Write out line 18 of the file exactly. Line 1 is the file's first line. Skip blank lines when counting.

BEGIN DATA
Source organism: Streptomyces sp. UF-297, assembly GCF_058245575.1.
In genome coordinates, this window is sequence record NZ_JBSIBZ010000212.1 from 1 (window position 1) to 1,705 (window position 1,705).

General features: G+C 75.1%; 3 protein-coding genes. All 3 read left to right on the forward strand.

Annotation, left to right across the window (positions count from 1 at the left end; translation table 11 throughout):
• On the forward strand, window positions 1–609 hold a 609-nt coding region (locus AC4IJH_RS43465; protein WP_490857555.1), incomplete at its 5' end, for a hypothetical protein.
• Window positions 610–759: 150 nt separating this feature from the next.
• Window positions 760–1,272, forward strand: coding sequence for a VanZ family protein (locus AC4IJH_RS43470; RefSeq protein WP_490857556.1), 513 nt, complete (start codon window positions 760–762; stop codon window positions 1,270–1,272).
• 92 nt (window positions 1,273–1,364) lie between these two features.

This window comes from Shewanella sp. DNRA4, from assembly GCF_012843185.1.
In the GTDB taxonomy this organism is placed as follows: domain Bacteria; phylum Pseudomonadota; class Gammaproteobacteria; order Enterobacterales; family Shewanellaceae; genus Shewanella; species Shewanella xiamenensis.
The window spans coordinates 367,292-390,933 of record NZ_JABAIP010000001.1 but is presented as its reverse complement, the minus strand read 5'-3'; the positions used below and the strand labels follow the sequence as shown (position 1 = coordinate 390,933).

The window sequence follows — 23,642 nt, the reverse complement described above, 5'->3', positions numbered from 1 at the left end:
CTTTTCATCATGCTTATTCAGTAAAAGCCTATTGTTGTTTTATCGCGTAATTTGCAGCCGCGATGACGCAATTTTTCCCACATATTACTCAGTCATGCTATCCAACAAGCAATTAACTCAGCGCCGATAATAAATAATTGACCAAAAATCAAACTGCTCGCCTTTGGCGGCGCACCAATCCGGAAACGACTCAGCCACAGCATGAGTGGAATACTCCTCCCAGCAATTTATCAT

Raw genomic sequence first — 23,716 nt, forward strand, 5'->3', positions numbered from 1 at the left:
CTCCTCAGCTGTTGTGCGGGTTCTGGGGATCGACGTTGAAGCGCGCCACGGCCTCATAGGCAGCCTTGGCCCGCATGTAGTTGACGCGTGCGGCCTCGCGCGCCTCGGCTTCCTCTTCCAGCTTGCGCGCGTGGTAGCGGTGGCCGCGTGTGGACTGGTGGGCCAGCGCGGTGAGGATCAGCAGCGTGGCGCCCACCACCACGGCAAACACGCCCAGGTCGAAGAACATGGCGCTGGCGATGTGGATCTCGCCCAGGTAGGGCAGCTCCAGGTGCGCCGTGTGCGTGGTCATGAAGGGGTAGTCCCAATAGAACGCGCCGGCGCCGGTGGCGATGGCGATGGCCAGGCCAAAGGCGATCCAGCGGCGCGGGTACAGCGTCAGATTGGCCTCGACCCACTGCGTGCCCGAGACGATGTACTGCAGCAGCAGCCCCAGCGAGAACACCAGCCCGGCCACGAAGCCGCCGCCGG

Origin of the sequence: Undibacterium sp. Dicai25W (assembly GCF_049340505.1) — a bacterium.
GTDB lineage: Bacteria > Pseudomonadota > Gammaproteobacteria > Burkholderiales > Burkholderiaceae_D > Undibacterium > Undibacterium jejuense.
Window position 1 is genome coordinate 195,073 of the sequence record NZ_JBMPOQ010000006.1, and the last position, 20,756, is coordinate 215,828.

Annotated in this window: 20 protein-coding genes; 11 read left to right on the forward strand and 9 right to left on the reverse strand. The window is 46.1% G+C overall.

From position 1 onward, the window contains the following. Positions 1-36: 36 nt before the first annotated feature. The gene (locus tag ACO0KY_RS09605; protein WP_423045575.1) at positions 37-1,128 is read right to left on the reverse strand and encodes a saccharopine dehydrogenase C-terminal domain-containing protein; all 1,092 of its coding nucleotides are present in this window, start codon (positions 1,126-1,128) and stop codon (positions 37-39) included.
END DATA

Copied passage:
Window position 1 is genome coordinate 195,073 of the sequence record NZ_JBMPOQ010000006.1, and the last position, 20,756, is coordinate 215,828.